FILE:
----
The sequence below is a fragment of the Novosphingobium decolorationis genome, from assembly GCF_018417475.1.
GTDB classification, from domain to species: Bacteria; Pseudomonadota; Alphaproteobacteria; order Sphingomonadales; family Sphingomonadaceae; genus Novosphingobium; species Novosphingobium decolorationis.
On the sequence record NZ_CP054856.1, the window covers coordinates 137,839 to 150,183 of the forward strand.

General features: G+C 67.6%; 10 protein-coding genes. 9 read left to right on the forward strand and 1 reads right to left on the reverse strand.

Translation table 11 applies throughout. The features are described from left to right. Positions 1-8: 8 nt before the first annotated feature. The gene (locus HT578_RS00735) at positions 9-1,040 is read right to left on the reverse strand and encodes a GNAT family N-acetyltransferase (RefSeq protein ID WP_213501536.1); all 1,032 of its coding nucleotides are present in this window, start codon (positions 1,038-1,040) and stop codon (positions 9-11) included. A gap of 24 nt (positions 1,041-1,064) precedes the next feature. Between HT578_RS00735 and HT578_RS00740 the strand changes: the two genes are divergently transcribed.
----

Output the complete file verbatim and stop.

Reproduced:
The sequence below is a fragment of the Novosphingobium decolorationis genome, from assembly GCF_018417475.1.
GTDB classification, from domain to species: Bacteria; Pseudomonadota; Alphaproteobacteria; order Sphingomonadales; family Sphingomonadaceae; genus Novosphingobium; species Novosphingobium decolorationis.
On the sequence record NZ_CP054856.1, the window covers coordinates 137,839 to 150,183 of the forward strand.

General features: G+C 67.6%; 10 protein-coding genes. 9 read left to right on the forward strand and 1 reads right to left on the reverse strand.

Translation table 11 applies throughout. The features are described from left to right. Positions 1-8: 8 nt before the first annotated feature. The gene (locus HT578_RS00735) at positions 9-1,040 is read right to left on the reverse strand and encodes a GNAT family N-acetyltransferase (RefSeq protein ID WP_213501536.1); all 1,032 of its coding nucleotides are present in this window, start codon (positions 1,038-1,040) and stop codon (positions 9-11) included. A gap of 24 nt (positions 1,041-1,064) precedes the next feature. Between HT578_RS00735 and HT578_RS00740 the strand changes: the two genes are divergently transcribed.